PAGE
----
Your Garmin watch is getting a huge update today

Young woman checking sports watch after a run
(Image credit: Getty)

Garmin is rolling out a big update for selected GPS watches today, which adds ECG monitoring to your device's set of health-tracking tools. The ECG app was previously only available for the Garmin Venu 2 Plus, but is now rolling out to three other devices: the Garmin Fenix 7 Pro, Epix Pro (Gen 2), and Venu 3. It's available for all watch sizes, and you can see the full list of compatible devices on Garmin's website.

As Garmin explained on X (formerly Twitter), the app will take a 30-second recording of your pulse and look for signs of an irregular heartbeat, also known as atrial fibrillation. Your Garmin watch isn't a medical device, and can't be used to diagnose or treat a health condition, but any usual readings it picks up could be a useful starting point for a conversation with your doctor. It can't detect signs of a heart attack, blood clots. or stroke.

The app is currently only available in the US, Hong Kong, and Vietnam. Hopefully it will be rolled out more widely once it has approval in more territories.

Before you use the app for the first time, make sure you're familiar with Garmin's guidelines. The app isn't designed to be used by anyone under 22 years of age, and shouldn't be used while you're working out or the watch is underwater. It also shouldn't be used near strong electromagnetic fields, or outside the safe temperature and humidity range of your watch (which you can find in its manual on Garmin's support website).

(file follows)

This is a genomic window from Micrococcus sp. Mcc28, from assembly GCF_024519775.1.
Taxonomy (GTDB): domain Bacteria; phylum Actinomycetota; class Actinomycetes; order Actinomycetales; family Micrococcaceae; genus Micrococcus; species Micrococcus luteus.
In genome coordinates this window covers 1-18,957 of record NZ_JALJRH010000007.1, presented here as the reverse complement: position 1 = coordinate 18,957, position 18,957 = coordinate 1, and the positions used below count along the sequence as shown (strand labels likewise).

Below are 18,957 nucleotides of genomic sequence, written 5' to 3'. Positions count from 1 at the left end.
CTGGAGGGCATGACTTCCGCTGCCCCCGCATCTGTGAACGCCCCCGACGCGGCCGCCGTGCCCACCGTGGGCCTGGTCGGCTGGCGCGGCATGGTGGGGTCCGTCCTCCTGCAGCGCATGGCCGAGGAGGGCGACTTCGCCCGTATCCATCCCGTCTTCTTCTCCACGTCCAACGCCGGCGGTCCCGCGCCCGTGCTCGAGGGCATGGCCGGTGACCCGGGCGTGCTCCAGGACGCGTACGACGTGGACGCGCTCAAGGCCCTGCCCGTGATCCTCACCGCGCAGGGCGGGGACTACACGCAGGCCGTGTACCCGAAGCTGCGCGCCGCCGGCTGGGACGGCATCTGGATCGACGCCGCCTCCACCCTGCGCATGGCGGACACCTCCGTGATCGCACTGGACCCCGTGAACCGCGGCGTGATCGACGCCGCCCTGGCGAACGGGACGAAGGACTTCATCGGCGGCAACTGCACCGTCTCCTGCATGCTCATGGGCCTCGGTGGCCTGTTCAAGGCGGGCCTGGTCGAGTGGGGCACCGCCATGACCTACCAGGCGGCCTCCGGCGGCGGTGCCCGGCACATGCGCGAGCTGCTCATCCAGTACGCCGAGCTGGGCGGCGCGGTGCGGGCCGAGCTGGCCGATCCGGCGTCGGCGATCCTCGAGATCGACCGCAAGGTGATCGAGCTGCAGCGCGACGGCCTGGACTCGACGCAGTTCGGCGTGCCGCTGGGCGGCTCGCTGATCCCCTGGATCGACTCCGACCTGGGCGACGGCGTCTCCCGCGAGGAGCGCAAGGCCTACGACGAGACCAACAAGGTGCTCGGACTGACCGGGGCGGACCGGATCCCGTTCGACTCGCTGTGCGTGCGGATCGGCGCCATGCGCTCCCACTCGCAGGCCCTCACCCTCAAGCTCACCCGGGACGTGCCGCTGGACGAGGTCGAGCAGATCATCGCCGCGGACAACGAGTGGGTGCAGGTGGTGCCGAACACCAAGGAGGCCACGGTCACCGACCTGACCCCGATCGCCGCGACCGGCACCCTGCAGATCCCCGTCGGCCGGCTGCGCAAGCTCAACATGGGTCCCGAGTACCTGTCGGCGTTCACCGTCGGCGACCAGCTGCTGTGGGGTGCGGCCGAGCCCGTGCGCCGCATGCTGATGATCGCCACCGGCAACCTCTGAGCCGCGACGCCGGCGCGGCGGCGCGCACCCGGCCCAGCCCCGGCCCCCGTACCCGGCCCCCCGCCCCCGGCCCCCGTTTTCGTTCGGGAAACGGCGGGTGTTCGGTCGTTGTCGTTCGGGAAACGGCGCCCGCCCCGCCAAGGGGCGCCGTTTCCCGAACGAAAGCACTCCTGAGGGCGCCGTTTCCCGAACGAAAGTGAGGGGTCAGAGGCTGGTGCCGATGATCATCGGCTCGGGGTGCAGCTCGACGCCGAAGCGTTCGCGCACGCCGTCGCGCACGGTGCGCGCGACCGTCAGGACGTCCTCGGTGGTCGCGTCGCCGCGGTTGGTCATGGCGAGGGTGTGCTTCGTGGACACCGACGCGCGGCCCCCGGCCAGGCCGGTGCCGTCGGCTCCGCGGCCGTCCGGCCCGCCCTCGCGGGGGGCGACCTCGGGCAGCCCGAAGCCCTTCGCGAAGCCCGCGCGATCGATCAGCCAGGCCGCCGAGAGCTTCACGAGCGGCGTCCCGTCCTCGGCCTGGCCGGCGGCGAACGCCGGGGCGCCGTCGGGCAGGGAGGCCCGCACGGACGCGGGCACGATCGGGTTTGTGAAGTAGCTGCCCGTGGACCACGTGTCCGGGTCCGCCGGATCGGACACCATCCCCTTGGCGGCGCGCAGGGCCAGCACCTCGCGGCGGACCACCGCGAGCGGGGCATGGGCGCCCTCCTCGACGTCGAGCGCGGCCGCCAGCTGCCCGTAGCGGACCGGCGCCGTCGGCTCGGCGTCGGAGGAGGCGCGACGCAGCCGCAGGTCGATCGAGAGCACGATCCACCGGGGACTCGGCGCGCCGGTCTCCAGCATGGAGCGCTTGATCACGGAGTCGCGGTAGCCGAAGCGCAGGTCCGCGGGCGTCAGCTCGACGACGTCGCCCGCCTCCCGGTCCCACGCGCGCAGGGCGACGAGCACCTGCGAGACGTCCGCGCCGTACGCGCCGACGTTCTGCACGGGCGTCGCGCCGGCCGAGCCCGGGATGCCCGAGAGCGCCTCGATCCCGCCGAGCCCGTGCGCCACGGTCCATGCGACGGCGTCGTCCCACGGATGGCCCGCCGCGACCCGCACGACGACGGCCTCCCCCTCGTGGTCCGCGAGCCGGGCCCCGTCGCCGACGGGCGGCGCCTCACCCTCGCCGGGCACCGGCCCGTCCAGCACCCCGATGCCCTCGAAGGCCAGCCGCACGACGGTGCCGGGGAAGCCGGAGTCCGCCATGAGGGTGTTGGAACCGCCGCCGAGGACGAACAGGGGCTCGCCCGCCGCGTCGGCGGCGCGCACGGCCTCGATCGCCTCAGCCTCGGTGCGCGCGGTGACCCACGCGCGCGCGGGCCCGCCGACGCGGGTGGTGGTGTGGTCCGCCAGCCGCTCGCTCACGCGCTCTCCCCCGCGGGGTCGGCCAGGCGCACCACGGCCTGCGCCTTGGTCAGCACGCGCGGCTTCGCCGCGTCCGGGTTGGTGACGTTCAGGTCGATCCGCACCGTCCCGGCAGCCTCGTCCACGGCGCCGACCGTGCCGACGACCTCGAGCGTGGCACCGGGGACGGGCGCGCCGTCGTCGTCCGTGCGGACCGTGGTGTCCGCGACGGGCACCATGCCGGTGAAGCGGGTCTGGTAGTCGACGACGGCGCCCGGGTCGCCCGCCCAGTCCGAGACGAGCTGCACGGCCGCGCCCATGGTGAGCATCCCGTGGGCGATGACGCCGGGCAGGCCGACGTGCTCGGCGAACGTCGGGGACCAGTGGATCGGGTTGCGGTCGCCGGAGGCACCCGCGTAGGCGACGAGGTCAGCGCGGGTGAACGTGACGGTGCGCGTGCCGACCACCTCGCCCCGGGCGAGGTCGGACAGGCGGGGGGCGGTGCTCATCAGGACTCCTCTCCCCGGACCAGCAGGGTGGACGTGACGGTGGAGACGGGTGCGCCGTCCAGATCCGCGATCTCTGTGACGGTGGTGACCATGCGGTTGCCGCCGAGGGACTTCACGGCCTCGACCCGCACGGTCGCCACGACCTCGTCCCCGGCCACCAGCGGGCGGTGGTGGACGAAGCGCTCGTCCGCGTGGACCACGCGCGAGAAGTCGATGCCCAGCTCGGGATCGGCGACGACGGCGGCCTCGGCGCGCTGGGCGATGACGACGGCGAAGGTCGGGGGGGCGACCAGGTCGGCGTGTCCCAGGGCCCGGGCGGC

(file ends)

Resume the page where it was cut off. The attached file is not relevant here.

To use it, adjust your watch so that it's snug but comfortable, open the app, and follow the instructions on the screen. Rest your watch arm on a table, then place the thumb and forefinger of your other hand on the watch's bezel to begin recording. The process will take 30 seconds, and once it's done, the results will appear on the watch's screen.

There are three possible results: sinus rhythm (a normal heart rhythm), heart rate too high or too low (meaning your heart rate is outside the boundaries within whcih the ECG app operates), inconclusive (which means you might have moved too much during the reading or your watch is too lose), and atrial fibrillation (an irregular rhythm).

Cat Ellis

Cat is the editor of Advnture, She’s been a journalist for 15 years, and was fitness and wellbeing editor on TechRadar before joining the Advnture team in 2022. She’s a UK Athletics qualified run leader, and in her spare time enjoys nothing more than lacing up her shoes and hitting the roads and trails (the muddier, the better), usually wearing at least two sports watches.